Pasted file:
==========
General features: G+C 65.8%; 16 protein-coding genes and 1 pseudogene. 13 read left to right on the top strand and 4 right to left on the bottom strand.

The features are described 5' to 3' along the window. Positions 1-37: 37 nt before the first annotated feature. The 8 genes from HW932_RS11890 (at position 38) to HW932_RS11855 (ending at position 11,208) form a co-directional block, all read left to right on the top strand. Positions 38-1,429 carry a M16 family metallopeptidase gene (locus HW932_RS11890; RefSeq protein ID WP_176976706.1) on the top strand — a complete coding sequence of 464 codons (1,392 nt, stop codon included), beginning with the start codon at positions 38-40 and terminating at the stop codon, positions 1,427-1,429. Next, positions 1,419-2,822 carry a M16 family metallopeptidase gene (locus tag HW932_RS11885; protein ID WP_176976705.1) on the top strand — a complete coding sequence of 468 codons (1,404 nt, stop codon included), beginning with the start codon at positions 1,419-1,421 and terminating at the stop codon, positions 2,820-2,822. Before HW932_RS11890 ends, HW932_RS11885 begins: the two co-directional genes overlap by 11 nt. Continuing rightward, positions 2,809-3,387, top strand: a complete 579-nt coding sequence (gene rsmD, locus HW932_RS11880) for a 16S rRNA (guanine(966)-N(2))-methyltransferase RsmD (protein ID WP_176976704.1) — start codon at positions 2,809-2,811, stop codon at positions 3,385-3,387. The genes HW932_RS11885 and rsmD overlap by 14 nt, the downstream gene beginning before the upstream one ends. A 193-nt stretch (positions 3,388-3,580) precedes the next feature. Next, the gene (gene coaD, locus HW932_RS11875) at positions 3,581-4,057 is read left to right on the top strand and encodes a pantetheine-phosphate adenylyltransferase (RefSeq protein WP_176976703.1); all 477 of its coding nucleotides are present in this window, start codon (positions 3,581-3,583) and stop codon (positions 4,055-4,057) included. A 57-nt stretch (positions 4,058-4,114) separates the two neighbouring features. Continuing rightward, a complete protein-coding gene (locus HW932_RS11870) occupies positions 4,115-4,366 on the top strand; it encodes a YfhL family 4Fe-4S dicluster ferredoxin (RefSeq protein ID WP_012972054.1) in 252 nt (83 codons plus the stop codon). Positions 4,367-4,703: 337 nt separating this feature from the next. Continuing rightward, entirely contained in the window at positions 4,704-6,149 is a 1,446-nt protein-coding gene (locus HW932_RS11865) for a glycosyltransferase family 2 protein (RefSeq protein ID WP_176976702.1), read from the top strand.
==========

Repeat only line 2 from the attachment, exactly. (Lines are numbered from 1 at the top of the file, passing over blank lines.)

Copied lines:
The features are described 5' to 3' along the window. Positions 1-37: 37 nt before the first annotated feature. The 8 genes from HW932_RS11890 (at position 38) to HW932_RS11855 (ending at position 11,208) form a co-directional block, all read left to right on the top strand. Positions 38-1,429 carry a M16 family metallopeptidase gene (locus HW932_RS11890; RefSeq protein ID WP_176976706.1) on the top strand — a complete coding sequence of 464 codons (1,392 nt, stop codon included), beginning with the start codon at positions 38-40 and terminating at the stop codon, positions 1,427-1,429. Next, positions 1,419-2,822 carry a M16 family metallopeptidase gene (locus tag HW932_RS11885; protein ID WP_176976705.1) on the top strand — a complete coding sequence of 468 codons (1,404 nt, stop codon included), beginning with the start codon at positions 1,419-1,421 and terminating at the stop codon, positions 2,820-2,822. Before HW932_RS11890 ends, HW932_RS11885 begins: the two co-directional genes overlap by 11 nt. Continuing rightward, positions 2,809-3,387, top strand: a complete 579-nt coding sequence (gene rsmD, locus HW932_RS11880) for a 16S rRNA (guanine(966)-N(2))-methyltransferase RsmD (protein ID WP_176976704.1) — start codon at positions 2,809-2,811, stop codon at positions 3,385-3,387. The genes HW932_RS11885 and rsmD overlap by 14 nt, the downstream gene beginning before the upstream one ends. A 193-nt stretch (positions 3,388-3,580) precedes the next feature. Next, the gene (gene coaD, locus HW932_RS11875) at positions 3,581-4,057 is read left to right on the top strand and encodes a pantetheine-phosphate adenylyltransferase (RefSeq protein WP_176976703.1); all 477 of its coding nucleotides are present in this window, start codon (positions 3,581-3,583) and stop codon (positions 4,055-4,057) included. A 57-nt stretch (positions 4,058-4,114) separates the two neighbouring features. Continuing rightward, a complete protein-coding gene (locus HW932_RS11870) occupies positions 4,115-4,366 on the top strand; it encodes a YfhL family 4Fe-4S dicluster ferredoxin (RefSeq protein ID WP_012972054.1) in 252 nt (83 codons plus the stop codon). Positions 4,367-4,703: 337 nt separating this feature from the next. Continuing rightward, entirely contained in the window at positions 4,704-6,149 is a 1,446-nt protein-coding gene (locus HW932_RS11865) for a glycosyltransferase family 2 protein (RefSeq protein ID WP_176976702.1), read from the top strand.